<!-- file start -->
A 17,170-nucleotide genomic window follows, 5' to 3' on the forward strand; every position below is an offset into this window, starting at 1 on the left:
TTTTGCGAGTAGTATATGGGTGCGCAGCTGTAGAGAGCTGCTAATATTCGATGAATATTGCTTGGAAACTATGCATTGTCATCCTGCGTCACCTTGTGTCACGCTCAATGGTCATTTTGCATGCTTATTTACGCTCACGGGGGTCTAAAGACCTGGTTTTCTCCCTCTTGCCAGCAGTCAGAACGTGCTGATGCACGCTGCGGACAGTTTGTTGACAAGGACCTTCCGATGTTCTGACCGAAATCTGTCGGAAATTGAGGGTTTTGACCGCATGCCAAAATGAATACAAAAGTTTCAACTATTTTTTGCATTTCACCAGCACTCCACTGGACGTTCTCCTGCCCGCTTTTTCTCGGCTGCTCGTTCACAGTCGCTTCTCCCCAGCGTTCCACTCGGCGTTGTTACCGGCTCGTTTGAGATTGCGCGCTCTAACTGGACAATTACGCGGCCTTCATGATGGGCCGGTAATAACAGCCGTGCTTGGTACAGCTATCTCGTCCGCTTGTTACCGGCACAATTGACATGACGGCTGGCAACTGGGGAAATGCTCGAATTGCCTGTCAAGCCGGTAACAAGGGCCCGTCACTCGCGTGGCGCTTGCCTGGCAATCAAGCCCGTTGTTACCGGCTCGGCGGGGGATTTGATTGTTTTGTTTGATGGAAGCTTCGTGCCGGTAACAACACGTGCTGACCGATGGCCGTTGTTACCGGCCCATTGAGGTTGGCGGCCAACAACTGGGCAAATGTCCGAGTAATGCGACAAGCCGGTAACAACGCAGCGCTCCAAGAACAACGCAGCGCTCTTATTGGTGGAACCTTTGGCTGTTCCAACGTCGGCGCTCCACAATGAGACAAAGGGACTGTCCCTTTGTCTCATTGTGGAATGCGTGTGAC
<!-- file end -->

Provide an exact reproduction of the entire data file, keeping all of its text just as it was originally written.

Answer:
A 17,170-nucleotide genomic window follows, 5' to 3' on the forward strand; every position below is an offset into this window, starting at 1 on the left:
TTTTGCGAGTAGTATATGGGTGCGCAGCTGTAGAGAGCTGCTAATATTCGATGAATATTGCTTGGAAACTATGCATTGTCATCCTGCGTCACCTTGTGTCACGCTCAATGGTCATTTTGCATGCTTATTTACGCTCACGGGGGTCTAAAGACCTGGTTTTCTCCCTCTTGCCAGCAGTCAGAACGTGCTGATGCACGCTGCGGACAGTTTGTTGACAAGGACCTTCCGATGTTCTGACCGAAATCTGTCGGAAATTGAGGGTTTTGACCGCATGCCAAAATGAATACAAAAGTTTCAACTATTTTTTGCATTTCACCAGCACTCCACTGGACGTTCTCCTGCCCGCTTTTTCTCGGCTGCTCGTTCACAGTCGCTTCTCCCCAGCGTTCCACTCGGCGTTGTTACCGGCTCGTTTGAGATTGCGCGCTCTAACTGGACAATTACGCGGCCTTCATGATGGGCCGGTAATAACAGCCGTGCTTGGTACAGCTATCTCGTCCGCTTGTTACCGGCACAATTGACATGACGGCTGGCAACTGGGGAAATGCTCGAATTGCCTGTCAAGCCGGTAACAAGGGCCCGTCACTCGCGTGGCGCTTGCCTGGCAATCAAGCCCGTTGTTACCGGCTCGGCGGGGGATTTGATTGTTTTGTTTGATGGAAGCTTCGTGCCGGTAACAACACGTGCTGACCGATGGCCGTTGTTACCGGCCCATTGAGGTTGGCGGCCAACAACTGGGCAAATGTCCGAGTAATGCGACAAGCCGGTAACAACGCAGCGCTCCAAGAACAACGCAGCGCTCTTATTGGTGGAACCTTTGGCTGTTCCAACGTCGGCGCTCCACAATGAGACAAAGGGACTGTCCCTTTGTCTCATTGTGGAATGCGTGTGAC